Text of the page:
Push to cut physical inactivity by 15 per cent across Scotland

An action plan has been released to cut physical inactivity by 15 per cent across Scotland
An action plan has been released to cut physical inactivity by 15 per cent across Scotland
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Ministers have unveiled an action plan to help cut physical inactivity by 15 per cent across Scotland by 2030.

The Scottish Government has set out proposals aimed at getting around 250,000 people more active over the period.

Under the plan, Scotland’s network of paths, trails and canal towpaths will be expanded from 6,000km (3,728 miles) to 8,000km (4,970 miles) by 2035 to encourage more people to get active outside.

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Community sport hubs will be developed in the most deprived areas of the country, while initiatives will encourage more opportunities for sport before school, during lunchtime and after classes.

Signs which deter play outside such as “no ball games” will be discouraged.

Outdoor learning will be a focus of the Government’s expansion of free early learning and childcare provision.

The Government also wants to encourage social prescribing initiatives under which NHS patients are referred to community-based programmes to tackle inactivity and obesity.

The 2016 Scottish Health Survey showed 64 per cent of adults met the chief medical officers’ guidelines for moderate or vigorous physical activity, a level which has changed little since 2012.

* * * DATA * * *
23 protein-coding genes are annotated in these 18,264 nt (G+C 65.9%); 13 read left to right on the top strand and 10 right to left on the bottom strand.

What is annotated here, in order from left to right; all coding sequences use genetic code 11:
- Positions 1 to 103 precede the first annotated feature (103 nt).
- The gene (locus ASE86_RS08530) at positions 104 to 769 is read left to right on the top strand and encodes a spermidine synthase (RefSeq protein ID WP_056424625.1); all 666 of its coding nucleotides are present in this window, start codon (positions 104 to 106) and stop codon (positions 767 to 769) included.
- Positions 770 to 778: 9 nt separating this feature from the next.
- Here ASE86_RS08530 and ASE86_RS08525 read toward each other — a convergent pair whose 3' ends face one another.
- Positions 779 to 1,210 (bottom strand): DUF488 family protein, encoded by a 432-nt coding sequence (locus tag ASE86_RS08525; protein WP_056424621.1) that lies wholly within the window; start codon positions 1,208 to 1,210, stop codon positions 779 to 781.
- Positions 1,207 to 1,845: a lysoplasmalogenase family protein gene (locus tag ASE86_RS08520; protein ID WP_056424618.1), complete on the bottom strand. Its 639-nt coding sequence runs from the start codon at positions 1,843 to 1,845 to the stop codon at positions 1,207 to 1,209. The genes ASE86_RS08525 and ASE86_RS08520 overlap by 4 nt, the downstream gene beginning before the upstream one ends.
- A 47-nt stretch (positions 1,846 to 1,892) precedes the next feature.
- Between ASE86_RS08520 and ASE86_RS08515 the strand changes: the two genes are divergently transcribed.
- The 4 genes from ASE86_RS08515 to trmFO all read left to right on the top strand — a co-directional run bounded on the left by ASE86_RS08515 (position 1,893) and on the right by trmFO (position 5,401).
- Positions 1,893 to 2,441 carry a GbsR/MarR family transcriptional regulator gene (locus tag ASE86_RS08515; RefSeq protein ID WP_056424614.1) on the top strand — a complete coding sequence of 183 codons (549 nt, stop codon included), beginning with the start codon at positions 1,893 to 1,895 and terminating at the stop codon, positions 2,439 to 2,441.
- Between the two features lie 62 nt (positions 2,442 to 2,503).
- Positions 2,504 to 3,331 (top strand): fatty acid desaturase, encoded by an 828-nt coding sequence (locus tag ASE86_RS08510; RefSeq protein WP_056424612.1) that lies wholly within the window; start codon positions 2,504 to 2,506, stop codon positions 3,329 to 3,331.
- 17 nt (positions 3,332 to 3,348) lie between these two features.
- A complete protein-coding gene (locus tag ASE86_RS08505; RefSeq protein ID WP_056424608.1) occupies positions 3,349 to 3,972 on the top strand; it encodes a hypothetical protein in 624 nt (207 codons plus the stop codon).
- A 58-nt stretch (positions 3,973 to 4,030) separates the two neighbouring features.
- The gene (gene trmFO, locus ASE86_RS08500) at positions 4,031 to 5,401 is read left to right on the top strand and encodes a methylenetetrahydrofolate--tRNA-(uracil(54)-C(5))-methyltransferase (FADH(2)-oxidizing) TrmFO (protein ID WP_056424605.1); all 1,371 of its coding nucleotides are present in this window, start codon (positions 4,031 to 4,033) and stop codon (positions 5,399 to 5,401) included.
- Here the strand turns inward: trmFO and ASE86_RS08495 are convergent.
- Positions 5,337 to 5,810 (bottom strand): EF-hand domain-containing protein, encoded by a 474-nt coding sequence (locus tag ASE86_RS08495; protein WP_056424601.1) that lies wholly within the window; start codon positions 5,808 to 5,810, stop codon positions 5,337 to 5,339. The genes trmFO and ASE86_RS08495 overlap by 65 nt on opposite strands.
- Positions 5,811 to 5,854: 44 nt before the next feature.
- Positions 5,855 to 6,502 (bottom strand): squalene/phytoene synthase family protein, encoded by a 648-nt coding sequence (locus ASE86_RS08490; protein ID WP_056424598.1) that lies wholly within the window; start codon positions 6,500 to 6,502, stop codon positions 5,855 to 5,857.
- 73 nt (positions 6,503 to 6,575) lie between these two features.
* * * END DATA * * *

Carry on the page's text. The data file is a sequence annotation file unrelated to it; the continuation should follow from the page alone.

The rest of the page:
Scotland is one of the first countries to publish a national action plan following the World Health Organisation’s global plan on physical activity.

Public health and sport minister Joe FitzPatrick said: “Being physically active is one of the best things we can do for our physical and mental health, whether that’s walking or cycling, gardening, going to a gym or playing sport.

“It can also transform communities by helping people connect and come together in shared activities.

“Cutting the level of physical inactivity in Scotland by 15 per cent by 2030 means addressing all of the factors involved.

“This includes relatively large action such as investing in our active travel infrastructure,so people can easily walk and cycle, and supporting initiatives such as health walks for those who need help to become active, to small acts such as encouraging removal of ‘no ball games’ signs.”

Professor Fiona Bull from the World Health Organisation said: “The launch of this delivery plan shows Scotland is out in front, leading on putting policy commitments into concrete actions supported by necessary resources to promote physical activity, for example, doubling the active travel budget from £40 million to £80m per year.

“We welcome this strongly, and are pleased to support Scotland’s Physical Activity Delivery Plan. Regular physical activity is one of the best things you can do for your health. It can contribute to a healthier and more sustainable future for our children.”